Hear, hear!

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1 hour ago, Rina said:

For me the use of "heritage works" as against "contemporary" is a symptom of splitting - a repertory consists both of old and new, the only relevant factor is whether a work is being performed or not. The same applies to "silo" programming where a triple bill consists only of Ashton works.

 

And then, of course, the problem tends to be that, by putting several Ashton works on together, you get a situation where the most appropriate dancers may only be cast in one piece out of three, which may lead to the really good "Ashton" dancers not necessarily being able to appear in works which they might be really suited for (and possibly other, less-suited, dancers being cast in them instead).  As a student, Vadim Muntagirov was scheduled to dance Oberon in The Dream for his graduation performance - although in fact he was injured and had to be replaced.  When we had the 2016 Ashton bill announced, I'd been thinking that we might possibly get a chance to see his Oberon, but he was cast in Symphonic Variations instead.  Now, that is quite likely to have been the best decision, given how well he danced it, and performing a role as a student can be very different from dancing it as a mature professional, but I was aware that he was only able to be cast in the one ballet and that we wouldn't get to see him as Oberon.  I suspect the same problem might occur with someone like Francesca Hayward, say, being cast in only one ballet by a choreographer who appears to suit her.  That's why, when I see all-Ashton bills, my heart tends to sink a little despite my joy at the prospect (- and the likelihood that I'll book most, if not all, of the performances).  His work needs to be mixed in with that of other choreographers, so that newer balletgoers, like MaddieRose, get a chance to realise what they may be missing, in case the prospect of a whole bill by one choreographer is a step too far for them.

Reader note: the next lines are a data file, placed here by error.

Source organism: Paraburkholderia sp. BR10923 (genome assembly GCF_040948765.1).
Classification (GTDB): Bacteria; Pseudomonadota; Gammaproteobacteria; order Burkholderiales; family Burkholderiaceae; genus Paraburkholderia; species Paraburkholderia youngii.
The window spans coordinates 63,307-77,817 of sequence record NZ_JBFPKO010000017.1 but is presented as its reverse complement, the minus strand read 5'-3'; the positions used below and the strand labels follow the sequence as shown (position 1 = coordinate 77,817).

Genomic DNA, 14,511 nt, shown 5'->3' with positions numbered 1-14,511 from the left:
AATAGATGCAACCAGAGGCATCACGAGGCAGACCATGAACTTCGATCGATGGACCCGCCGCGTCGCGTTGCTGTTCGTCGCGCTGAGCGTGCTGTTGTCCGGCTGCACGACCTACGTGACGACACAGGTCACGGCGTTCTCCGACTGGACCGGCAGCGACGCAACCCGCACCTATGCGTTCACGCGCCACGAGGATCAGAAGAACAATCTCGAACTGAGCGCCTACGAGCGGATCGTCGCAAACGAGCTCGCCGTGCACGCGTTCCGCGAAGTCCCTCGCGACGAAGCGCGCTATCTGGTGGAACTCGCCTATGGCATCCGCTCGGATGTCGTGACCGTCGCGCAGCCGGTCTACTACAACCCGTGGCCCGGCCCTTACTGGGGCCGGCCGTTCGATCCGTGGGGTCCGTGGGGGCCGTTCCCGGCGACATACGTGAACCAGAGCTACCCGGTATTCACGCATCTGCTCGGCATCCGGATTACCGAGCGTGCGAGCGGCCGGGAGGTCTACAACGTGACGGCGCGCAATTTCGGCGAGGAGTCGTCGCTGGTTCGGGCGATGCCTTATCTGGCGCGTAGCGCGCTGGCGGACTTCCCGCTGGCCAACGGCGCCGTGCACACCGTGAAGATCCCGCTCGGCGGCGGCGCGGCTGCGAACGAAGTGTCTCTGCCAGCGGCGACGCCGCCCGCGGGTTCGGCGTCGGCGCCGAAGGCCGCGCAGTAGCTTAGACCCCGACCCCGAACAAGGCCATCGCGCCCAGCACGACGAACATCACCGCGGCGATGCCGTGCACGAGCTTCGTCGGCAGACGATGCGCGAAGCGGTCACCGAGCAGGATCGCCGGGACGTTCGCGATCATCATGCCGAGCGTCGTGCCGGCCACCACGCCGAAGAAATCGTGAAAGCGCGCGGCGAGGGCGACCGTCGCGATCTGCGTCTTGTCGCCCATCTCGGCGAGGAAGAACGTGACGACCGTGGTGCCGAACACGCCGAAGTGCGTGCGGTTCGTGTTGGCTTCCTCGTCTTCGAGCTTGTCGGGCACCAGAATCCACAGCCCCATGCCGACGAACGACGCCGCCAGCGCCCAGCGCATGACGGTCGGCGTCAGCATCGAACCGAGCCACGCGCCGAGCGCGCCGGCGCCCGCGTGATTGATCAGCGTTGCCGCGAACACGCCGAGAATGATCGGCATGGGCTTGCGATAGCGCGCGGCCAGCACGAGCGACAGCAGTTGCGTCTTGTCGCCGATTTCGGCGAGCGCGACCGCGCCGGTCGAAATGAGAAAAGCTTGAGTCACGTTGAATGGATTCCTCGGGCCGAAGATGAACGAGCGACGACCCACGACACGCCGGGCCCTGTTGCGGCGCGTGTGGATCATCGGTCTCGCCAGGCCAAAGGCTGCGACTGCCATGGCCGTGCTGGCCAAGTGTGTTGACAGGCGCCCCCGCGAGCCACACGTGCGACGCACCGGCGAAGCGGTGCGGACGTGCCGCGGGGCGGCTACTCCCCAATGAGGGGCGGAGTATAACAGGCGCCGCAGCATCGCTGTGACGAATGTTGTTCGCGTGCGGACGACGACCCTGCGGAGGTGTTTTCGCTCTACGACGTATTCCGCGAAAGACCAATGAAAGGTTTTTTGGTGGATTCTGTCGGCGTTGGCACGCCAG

Quote

Seeing the streamed performance of the pas de quatre from Ashton's production of Swan Lake by the San Francisco Ballet School (still available until 24 June) gave me a lift. So much great dancing in a such a short piece. Maybe the RB feel they have to relativise Ashton (and misrepresent his range by performing fewer of his works) because he is just too good to have around. The students perform it well and seem to be enjoying themselves.

 

Did the Makarova/London Festival Ballet Swan Lake ever actually make in onto DVD?  I have a feeling it did, eventually.  The pas de quatre can be seen in that recording.

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The 25th anniversary of Kenneth MacMillan’s death was marked by a National Celebration of his works by six British companies. 

 

From the ROH website at the time: 

"Birmingham Royal Ballet, English National Ballet, Northern Ballet, The Royal Ballet, Scottish Ballet and Yorke Dance Project come together to celebrate the profound influence of Kenneth MacMillan marking the 25th anniversary of his death"

 

Since then, there could have been similar opportunities to celebrate the works of Frederick Ashton.  His Centenary was, of course, celebrated in the 2004/5 season but the anniversaries of his death in 1988 have not been marked in any way.  As far as I know, the  20th, 25th and 30th anniversaries have all passed without any kind of special celebration. 

Edited by Bluebird
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I do feel that the RB needs to be made more aware of MaddieRose's perspective. - and how it is potentially disinheriting younger audiences by its attitudes to programming of Ashton. In light of alison's comment, I still have the programme for my first ever evening at the RB: 30 June 1986 a triple bill with Les Patineurs and The Dream to begin and end and Jiri Kylian's Return to the Strange Land in the middle. I was completely bowled over and converted to ballet on the spot, especially the Nocturne pdd. But I remember liking the Kylian too, quite mysterious and transformative. His different style didn't jar because it didn't seek to impose itself on the other works. Isn't a triple bill a chance for different works to see each other, as well as for the audience to contrast and compare?

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2 hours ago, Rina said:

It is hard to imagine a triple bill containing both Ashton and McGregor.

 

I don't know why this is.  I recall three in recent memory.  In 2011, we had Limen, M&A and Requiem, in 2014, we had Rhapsody, Two Tractors (Tetractys) and Gloria and in 2018 we had Obsidian Tear, M&A and Elite Syncopations.